As wonderful as it was to watch a movie about strong and supportive female friendships, it was just as refreshing to see it set in a high school that’s full of diverse students, different sexual orientations and gender expressions. The supporting cast is just as wonderfully funny as the stars and is given something more to do than be the token high school stereotypes. In fact, many of Molly’s first impressions of her classmates turn out to be wrong, and while their characters may not get the full in-depth exploration, they weren’t reduced to one trait or reductive punchline.
Nobody is at that party. Well, one crazy girl is. She’s played by Billie Lourd (daughter of Carrie Fisher), and she steals every scene she’s in (although I got tired of her by the third act). It’s that typical character that is wacky, but funny, shows up everywhere and always has the strongest psychedelic drugs (which creates a rather clever stop motion segment with the girls as Barbie dolls).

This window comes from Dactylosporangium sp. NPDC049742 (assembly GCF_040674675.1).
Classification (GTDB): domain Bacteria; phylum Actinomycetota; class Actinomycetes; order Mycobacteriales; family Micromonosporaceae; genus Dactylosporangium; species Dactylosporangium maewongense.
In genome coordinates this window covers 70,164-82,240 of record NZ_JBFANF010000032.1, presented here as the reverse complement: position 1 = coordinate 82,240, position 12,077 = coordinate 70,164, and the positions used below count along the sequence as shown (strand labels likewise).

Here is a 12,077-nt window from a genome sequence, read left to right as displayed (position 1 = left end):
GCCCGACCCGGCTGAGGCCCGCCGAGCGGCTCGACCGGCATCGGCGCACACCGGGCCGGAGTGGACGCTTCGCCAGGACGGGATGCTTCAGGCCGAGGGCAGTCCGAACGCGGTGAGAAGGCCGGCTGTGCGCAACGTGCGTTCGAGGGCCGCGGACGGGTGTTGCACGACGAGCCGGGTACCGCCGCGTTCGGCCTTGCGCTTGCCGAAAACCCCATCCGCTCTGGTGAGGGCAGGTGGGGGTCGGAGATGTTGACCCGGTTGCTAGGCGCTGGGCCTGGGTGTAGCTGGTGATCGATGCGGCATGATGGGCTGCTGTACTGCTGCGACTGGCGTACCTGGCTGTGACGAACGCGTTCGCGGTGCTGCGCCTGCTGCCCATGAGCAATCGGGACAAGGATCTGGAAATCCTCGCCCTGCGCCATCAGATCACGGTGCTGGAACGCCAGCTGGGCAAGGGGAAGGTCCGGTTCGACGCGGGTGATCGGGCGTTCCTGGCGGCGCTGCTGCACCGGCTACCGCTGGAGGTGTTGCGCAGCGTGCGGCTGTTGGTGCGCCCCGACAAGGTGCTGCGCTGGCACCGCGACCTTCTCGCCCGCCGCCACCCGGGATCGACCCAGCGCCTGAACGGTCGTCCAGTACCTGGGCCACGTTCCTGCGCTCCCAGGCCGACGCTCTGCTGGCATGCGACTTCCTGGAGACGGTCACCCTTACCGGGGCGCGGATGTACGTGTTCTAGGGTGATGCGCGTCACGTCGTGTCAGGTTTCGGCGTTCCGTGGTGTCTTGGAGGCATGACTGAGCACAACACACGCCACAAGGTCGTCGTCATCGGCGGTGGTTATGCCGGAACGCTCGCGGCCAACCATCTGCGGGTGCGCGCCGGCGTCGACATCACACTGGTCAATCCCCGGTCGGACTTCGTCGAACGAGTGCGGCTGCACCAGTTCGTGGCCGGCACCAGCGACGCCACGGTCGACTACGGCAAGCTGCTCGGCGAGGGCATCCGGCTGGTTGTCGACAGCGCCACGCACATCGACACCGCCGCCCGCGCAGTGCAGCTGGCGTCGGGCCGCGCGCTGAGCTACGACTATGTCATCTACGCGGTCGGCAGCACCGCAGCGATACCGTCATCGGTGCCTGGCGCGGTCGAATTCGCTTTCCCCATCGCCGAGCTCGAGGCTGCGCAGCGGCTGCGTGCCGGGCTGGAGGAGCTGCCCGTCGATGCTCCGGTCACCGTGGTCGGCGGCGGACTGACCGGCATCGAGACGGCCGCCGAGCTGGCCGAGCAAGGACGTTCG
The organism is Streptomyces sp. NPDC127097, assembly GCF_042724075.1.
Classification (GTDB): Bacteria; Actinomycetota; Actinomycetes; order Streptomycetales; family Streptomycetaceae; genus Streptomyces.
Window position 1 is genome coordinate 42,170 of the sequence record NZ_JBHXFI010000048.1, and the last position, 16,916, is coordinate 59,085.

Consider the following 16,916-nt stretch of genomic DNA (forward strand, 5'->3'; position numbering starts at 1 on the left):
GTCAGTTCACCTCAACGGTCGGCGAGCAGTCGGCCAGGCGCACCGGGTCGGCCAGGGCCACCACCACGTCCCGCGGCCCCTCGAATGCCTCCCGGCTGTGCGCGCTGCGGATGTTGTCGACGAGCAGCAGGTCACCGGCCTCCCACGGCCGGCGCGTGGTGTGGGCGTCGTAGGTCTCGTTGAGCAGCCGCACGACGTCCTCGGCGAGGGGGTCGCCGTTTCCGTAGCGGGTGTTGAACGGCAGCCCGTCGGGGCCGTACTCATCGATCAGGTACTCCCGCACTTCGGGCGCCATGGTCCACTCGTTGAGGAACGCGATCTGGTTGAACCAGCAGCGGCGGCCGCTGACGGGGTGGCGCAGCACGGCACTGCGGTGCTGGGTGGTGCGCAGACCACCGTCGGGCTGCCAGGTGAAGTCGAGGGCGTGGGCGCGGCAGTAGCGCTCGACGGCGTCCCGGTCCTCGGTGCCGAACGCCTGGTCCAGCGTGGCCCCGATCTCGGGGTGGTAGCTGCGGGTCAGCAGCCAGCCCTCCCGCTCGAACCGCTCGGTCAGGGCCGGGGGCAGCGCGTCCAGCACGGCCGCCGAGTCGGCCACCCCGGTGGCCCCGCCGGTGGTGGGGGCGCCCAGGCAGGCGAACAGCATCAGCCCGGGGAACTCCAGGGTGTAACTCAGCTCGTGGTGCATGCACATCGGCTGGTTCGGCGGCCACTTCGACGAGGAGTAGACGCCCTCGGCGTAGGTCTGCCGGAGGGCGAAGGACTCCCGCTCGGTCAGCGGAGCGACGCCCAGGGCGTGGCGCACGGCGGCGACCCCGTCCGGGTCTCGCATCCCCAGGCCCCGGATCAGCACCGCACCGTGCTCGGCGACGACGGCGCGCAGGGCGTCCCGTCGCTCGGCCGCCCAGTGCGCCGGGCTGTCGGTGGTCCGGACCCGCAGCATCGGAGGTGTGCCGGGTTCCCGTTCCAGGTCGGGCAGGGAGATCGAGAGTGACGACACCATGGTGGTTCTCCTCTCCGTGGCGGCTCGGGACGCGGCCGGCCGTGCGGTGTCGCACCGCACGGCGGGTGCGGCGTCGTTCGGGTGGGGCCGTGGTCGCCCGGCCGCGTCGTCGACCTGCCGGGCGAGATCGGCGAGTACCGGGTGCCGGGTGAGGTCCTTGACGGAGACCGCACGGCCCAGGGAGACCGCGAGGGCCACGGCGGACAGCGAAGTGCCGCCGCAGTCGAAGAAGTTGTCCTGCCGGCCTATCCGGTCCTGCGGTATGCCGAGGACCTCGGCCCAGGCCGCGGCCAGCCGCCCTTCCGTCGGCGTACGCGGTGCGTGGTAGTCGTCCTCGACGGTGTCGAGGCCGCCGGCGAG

The one dumb thing that Molly ever did was to judge her peers according to categories and appearances, and Booksmart” gently teaches her a lesson by giving everyone else the same privileges she claims for herself and foists on Amy: to play against type; to be surprising; to change.
It’s tough to know whether another studio would have done it better. But chew on this: as a distributor, Annapurna had three notable movies it went wide with recently: the Dick Cheney dark comedy Vice ,” the genre race parable Sorry to Bother You ” and the superhero biopic Professor Marston and the Wonder Women” The highest-grossing was Vice” with $8 million. Marston” barely got to $700,000.